By Agis Papantoniou on Mar 07, 2018
We are in a internet data production era.
Every minute: Uber takes 45,787 trips, Spotify adds 13 new songs, we tweet 456,000 times, post 46,740 Instagram photos, publish 600 new page edits on Wikipedia, and Google performs 3.6 million searches1.
While the picture below confirms that “Data is the King” and the Internet produces an average of 2,657,700 gigabytes of Internet data every minute, Open Data is not “that much known of a relative”.
The Open Data Barometer, in their 4th edition report2, provides insight on the reasons behind this conclusion:
Data Publishing methods like Linked Data and the technologies of the Semantic Web have been around for quite a while and have been hyped numerous times. In the meantime, a large number of enterprises (and even whole industries) have adopted semantic web technologies for several purposes.
The focus now seems to shift more towards data analytics, data fusion and knowledge discovery for which, being a hype or not, Semantic technologies and Linked Data are needed. It does seem that the adoption of these technologies and methods is taking less time than what Gartner predicted in 2012 (see picture below) when he stated that the Semantic Web wouldn’t reach the plateau of productivity within the next 10 years.
Let’s now discuss how, at Cognizone, we have been implementing Semantic technologies and LOD solutions for the last 3 years. We want to share our experiences with you: the obstacles and challenges we faced, the solutions we reached and the lessons that we learned, whilst working with industrial-strength appliances of LOD and Semantic technologies.
Our adventure started by applying these technologies in the labour market area, via our involvement as the “technical right arm” behind ESCO3, a taxonomy of 2.942 Occupations and 13.485 skills and competencies translated in 26 languages that was published in July 2017. ESCO is built on a three pillars structure; the occupations, the skills and the qualifications.
The qualification pillar, left on the side for years, needed a push in order to be ready for the publication of ESCO. Cognizone actively participated in the elaboration, further development and publication of this pillar.
A few challenges laid ahead: a) The huge number of institutional stakeholders (the Member States themselves but also other intra MS contributors) involved in the qualification domain, b) the usage of old schemata to exchange information nationally or internationally and c) The verification of the trust of the information.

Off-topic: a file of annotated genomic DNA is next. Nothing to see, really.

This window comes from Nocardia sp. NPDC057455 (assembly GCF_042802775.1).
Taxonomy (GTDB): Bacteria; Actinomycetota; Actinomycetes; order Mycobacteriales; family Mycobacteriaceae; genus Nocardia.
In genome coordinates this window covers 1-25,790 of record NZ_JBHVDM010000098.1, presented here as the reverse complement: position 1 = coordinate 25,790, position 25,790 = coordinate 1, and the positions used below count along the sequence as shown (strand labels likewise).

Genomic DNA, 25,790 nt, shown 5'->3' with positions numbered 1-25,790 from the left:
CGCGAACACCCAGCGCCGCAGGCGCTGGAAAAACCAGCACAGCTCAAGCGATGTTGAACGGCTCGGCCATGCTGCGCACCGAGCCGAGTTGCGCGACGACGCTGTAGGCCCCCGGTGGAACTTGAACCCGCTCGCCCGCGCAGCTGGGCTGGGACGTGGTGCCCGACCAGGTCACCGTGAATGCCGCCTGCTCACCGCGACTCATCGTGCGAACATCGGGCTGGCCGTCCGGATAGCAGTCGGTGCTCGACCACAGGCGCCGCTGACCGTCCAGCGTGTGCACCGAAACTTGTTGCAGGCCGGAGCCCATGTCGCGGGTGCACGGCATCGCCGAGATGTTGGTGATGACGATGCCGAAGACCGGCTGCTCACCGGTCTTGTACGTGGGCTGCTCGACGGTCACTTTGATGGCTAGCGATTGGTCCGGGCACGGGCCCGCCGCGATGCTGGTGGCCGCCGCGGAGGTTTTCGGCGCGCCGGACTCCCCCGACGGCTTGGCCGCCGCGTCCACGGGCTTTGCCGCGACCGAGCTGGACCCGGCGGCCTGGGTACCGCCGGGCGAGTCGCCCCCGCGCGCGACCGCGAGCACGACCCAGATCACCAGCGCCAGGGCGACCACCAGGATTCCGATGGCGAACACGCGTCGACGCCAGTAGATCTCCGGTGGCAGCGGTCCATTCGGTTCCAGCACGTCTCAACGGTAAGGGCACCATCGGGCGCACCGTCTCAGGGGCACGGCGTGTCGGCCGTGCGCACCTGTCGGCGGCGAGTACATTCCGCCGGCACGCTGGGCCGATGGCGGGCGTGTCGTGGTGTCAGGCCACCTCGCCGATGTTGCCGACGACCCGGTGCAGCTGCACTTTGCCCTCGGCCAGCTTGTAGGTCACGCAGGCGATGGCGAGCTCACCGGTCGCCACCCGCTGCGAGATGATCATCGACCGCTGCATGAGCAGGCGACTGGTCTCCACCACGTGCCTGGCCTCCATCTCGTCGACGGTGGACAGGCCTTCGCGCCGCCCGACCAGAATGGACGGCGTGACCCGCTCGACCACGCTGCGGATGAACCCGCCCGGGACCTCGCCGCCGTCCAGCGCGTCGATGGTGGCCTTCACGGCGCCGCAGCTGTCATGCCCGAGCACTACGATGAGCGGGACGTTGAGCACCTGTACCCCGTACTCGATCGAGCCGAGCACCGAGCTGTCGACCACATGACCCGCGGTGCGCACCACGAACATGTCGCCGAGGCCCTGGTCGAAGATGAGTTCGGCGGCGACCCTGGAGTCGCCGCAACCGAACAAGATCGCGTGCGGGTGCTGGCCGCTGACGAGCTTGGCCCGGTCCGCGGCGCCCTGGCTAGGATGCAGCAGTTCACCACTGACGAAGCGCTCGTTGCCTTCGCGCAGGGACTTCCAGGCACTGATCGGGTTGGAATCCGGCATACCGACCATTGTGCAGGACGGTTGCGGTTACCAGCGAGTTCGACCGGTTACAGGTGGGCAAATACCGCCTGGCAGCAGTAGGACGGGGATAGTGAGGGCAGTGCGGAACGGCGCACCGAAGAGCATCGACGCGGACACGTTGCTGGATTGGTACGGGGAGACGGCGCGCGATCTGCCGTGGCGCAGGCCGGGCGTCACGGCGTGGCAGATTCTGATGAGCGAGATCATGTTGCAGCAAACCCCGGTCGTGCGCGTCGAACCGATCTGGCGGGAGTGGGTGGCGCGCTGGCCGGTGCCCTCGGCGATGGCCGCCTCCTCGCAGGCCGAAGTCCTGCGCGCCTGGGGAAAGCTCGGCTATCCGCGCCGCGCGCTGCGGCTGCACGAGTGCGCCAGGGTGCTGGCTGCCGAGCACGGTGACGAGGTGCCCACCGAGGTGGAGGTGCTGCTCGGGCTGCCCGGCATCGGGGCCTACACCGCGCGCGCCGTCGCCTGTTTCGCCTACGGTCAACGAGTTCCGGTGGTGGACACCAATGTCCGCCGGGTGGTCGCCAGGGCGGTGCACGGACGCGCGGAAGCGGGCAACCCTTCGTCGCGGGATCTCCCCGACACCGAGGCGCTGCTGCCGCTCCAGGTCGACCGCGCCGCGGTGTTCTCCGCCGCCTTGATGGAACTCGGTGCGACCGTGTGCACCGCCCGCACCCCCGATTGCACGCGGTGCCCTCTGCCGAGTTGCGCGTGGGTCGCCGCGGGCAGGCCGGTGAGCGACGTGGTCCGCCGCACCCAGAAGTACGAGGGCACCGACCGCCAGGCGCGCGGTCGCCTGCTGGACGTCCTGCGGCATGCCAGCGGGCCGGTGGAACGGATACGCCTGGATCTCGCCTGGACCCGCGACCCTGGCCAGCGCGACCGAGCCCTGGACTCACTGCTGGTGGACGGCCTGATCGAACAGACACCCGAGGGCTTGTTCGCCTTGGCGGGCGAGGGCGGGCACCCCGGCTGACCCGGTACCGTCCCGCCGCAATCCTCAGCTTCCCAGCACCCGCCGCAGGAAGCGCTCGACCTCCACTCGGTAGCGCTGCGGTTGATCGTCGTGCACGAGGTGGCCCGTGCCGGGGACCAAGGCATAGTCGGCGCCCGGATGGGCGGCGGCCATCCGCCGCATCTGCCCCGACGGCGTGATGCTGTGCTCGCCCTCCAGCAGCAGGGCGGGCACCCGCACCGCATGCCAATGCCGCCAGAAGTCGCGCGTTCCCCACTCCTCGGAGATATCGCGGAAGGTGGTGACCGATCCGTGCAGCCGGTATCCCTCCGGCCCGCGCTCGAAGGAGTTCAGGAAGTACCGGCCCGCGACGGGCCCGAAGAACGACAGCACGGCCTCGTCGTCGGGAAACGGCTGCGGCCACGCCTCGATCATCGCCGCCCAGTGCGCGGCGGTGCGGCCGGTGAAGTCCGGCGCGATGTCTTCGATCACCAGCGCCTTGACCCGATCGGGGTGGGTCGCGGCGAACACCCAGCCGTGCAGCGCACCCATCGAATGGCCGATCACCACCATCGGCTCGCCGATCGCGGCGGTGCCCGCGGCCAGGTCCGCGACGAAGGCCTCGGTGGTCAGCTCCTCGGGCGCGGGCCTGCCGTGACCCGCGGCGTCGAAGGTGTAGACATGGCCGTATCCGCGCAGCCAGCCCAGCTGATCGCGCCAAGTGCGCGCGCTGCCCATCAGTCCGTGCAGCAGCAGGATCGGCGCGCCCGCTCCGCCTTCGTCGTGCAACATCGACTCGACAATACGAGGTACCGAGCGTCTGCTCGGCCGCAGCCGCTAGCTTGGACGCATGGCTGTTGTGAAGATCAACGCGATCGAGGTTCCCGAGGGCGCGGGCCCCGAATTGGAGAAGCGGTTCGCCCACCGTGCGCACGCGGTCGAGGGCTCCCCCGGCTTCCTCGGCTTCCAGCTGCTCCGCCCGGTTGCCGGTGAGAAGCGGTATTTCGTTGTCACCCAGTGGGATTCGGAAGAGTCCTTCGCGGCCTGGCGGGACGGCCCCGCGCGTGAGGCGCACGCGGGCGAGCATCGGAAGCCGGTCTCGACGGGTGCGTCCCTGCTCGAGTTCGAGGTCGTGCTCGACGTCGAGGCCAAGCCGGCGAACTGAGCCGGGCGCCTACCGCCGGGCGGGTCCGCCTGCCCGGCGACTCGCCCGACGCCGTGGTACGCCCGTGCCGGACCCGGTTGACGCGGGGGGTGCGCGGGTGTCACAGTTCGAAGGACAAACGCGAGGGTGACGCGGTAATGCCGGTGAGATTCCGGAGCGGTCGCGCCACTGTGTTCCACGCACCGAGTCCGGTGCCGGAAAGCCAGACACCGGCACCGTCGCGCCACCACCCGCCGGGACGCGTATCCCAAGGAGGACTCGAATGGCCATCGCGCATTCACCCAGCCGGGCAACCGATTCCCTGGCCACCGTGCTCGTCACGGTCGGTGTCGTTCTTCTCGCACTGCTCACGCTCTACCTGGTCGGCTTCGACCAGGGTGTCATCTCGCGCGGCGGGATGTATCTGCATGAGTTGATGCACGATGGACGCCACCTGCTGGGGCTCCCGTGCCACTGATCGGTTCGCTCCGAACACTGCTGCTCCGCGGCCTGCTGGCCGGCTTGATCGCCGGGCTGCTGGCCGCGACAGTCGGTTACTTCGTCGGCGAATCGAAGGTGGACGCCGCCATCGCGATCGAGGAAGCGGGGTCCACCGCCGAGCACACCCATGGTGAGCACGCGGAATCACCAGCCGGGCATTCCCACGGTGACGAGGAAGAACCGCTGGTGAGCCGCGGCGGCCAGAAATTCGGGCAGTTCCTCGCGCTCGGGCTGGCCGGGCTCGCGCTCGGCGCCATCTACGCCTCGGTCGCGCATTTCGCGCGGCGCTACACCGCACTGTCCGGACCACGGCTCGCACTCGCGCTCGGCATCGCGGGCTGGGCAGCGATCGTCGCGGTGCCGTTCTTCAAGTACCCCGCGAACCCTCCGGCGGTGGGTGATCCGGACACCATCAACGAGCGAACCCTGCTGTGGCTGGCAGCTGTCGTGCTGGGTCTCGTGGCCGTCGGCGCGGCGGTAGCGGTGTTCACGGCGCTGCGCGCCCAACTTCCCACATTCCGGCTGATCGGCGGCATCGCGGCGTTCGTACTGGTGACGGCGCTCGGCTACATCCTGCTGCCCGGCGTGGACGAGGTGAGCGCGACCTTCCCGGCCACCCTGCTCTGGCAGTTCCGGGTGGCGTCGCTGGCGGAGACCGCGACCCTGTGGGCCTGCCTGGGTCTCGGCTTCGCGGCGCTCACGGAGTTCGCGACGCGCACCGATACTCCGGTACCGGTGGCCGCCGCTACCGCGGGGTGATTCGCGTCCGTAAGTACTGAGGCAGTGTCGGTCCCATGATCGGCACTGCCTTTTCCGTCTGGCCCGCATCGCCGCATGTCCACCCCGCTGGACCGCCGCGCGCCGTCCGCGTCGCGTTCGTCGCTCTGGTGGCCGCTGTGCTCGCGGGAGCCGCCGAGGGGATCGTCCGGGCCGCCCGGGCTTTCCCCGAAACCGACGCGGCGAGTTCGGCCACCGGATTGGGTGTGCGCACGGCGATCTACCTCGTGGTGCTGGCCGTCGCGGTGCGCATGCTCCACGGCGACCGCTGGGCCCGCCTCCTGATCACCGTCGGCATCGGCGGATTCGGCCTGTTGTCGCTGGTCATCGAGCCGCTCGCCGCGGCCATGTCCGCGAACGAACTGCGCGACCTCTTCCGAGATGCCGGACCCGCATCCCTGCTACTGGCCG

How did we overcome those challenges ?
The first step was to develop a thorough Linked Open Data schema (the Qualification Metadata Schema or QMS) that could build on previously used schemata to facilitate the exchange of qualification information between different stakeholders across Europe and the Learning Opportunities and Qualifications in Europe (LOQ) and ESCO portals. The schema had to support different exchange formats such as XML and RDF in order to cope with the different technology levels of the Member States.
The second step was to disseminate the content of the schema by organising workshops and visits to the national stakeholders that are involved in the process of publishing information about qualifications. The exercise allowed us to collect feedback not only from a group of domain experts, but from 20 different Member States. This brought the possibility to refine the schema up to a point where its completeness is no longer debatable. Finally, we developed a tool to store the published information about the qualifications. This tool standardise the qualification data, validate it against the QMS and add versioning information to it.
In parallel with our activities in ESCO, a 2nd Cognizone team was implementing solutions related to the Luxembourg Official Journal. The stakeholders behind the Journal had started up a course to dematerialise its legislative process by using Linked Open Data solutions.
The main barrier to overcome was the modelization of the legislation process. Domain experts were needed in order to define a tailor-made ontology representing these complex legislative relations. One also had to take into consideration exchange and reusability.
Once the ontology was developed, the time came to develop tools to support the capture and publishing of information related to Luxembourg legislative acts. We participated in the elaboration of two key web applications: Traités et Projets. A challenge we faced in this project was to maintain a coherence between the information shared between the different systems. We solved it by applying an architecture that allowed every platform to pull information from the same dataset and apply changes to it simultaneously.
What these experiences taught us can be summarized below :
As new projects and requests from businesses are coming in, we are quite positive about the future Linked Open Data technologies and solutions.